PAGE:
A telling demonstration of this is found in planners going so far as to instruct builders about the required appearance of their creations. Santa Barbara, California, for example, has decided that only red tile roofs, adobe-colored siding, and earth-colored signage will do for its commercial establishments. Baltimore's planners dictated that its transit facility must have "a cascade of steps," a clock tower, a cafe with umbrella tables, brick walkways, structures of no more than three stories, and so on. Creativity on the part of the developer was, of course, certainly encouraged.
Even as Frank Lloyd Wright was creating his most magnificent buildings, planners had already begun gingerly to impose their visions of grandeur on city development. In New York, one of his buildings had to be constructed behind a wall so that its unconventional concrete-block walls would not mar the view from the street. Today, the structure no doubt couldn't be built at all.
Many planners and citizens deem this issue a spurious one. We cannot concern ourselves with a little loss of freedom of choice when the order and aesthetic appeal of our cities is at stake, they assert. We have to make sacrifices, perhaps even of our freedom, to attain the clean air, pure water, and uncongested roads we all desire.
In fact, however, this loss of freedom will not achieve the intended results. The reasons why are well summarized by Sowell: "The Godlike approach to social policy ignores both the diversity of values and the cost of agreement among human beings." And, he adds, public planning "distorts the communication of knowledge."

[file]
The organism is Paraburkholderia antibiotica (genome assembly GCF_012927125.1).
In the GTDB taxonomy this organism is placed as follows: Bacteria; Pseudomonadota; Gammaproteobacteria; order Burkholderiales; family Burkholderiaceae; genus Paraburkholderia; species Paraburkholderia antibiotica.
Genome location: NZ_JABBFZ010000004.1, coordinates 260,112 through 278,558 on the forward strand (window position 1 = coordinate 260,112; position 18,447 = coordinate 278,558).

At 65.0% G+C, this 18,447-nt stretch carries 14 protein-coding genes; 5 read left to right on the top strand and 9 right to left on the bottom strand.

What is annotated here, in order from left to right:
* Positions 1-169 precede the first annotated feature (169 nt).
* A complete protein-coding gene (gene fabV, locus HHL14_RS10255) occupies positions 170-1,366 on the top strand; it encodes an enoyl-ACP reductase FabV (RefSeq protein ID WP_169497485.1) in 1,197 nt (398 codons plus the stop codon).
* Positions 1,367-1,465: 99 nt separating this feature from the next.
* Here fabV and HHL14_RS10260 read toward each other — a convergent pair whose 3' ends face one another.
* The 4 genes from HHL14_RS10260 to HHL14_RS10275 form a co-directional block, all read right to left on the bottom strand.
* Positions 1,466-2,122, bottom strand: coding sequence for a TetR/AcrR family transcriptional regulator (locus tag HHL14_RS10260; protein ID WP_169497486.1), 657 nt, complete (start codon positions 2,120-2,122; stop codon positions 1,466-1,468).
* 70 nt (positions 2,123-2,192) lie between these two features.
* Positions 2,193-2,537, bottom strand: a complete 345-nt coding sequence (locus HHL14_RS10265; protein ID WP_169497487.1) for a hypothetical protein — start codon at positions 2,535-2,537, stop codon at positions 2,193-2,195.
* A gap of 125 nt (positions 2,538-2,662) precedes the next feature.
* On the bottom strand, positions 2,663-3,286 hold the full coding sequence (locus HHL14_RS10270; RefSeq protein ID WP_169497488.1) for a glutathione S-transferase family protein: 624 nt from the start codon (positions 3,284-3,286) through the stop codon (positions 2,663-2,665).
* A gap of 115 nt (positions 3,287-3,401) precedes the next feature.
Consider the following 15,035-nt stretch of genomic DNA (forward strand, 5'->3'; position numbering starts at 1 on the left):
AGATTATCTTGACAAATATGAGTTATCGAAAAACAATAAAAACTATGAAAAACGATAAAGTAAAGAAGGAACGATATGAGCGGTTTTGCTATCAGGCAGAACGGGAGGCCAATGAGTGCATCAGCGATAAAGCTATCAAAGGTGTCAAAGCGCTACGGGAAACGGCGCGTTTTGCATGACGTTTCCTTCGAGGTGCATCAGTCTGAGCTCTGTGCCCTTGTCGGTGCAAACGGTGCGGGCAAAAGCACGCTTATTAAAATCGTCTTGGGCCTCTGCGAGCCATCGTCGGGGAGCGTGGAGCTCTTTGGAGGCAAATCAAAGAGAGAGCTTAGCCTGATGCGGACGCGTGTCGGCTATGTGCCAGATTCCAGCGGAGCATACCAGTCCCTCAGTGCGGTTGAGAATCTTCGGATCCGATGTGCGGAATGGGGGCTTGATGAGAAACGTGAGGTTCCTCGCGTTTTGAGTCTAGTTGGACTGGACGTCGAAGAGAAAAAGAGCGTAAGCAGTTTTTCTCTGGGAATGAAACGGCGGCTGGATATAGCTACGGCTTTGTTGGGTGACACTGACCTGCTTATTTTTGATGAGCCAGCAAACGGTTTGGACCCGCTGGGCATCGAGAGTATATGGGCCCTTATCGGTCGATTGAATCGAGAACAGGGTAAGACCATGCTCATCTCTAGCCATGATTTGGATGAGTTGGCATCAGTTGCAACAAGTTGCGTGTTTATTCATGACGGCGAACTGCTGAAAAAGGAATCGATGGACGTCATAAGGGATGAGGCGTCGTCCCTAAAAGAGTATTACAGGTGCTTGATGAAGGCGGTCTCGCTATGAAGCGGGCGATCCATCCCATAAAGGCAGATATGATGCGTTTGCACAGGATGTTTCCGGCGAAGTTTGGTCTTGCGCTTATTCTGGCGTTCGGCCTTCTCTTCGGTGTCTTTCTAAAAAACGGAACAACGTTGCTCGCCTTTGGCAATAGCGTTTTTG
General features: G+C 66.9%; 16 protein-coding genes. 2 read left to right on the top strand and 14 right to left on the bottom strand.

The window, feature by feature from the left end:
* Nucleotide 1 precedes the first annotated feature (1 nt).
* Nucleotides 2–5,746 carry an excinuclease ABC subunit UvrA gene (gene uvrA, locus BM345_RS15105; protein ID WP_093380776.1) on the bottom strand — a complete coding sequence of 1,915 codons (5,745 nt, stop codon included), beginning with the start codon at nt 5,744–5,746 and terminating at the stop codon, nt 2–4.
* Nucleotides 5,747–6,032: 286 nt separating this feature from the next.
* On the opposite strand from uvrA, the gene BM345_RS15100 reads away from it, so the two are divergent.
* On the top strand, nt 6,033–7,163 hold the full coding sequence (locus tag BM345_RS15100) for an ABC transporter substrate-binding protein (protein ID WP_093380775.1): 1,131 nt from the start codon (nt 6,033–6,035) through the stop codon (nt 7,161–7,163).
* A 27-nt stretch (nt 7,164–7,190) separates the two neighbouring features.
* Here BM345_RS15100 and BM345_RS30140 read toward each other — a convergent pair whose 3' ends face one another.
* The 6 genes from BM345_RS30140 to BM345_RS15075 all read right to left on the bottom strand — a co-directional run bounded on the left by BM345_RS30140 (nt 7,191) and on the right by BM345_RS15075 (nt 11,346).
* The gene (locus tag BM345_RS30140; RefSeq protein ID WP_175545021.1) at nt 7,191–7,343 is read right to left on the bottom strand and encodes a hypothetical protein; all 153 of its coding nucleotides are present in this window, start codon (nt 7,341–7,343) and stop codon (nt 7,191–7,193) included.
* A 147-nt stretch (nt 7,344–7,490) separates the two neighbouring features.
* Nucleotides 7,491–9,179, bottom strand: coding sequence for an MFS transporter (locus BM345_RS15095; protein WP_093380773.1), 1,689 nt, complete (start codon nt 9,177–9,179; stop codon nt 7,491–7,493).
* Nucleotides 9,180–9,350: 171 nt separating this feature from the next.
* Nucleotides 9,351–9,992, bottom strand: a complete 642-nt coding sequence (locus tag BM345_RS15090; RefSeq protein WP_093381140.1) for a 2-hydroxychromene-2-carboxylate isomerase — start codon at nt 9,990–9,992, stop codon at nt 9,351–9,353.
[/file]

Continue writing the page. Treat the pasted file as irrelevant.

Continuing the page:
Planning involves prescriptions, and prescriptions inevitably raise costs. Developers haggle with city planners to come to some compromise; polluters litigate until they find a technology that will achieve a mandated reduction in emissions; employees demand higher wages in order to keep their employers in compliance with mandated "alternative work schedule" plans. These are all costs of reaching agreements among parties affected by public plans and their accompanying regulations.
Planning also distorts costs by obscuring some costs and increasing others. Banning multifamily dwellings, for example, cuts the supply of housing, and overall housing costs increase. Separating residential from commercial areas drives people into their cars as they commute outside their communities to work. Even as planners may resolve some particular perceived problem, their plans set in motion a series of unintended consequences and unacknowledged costs.
If public planning won't work very well, are we destined to breathe foul air and creep along on congested highways? During the AQMD hearings, its proponents repeatedly charged that a vote against the plan was a vote for pollution. The contention is simplistic in its narrow presentation of the options.
The key to successfully resolving urban problems that seem to require master-planning is to understand existing decision processes. Some of the "chaos" that planners and established residents seem so eager to suppress is actually the tangible reflection of diverse preferences among different people. And some, as Jacobs observed, flows from the change that inevitably accompanies a dynamic economy. Efforts to eliminate this chaos cannot be accomplished without suppressing freedom and squelching economic prosperity. Such chaos is the sign of an economy that is working.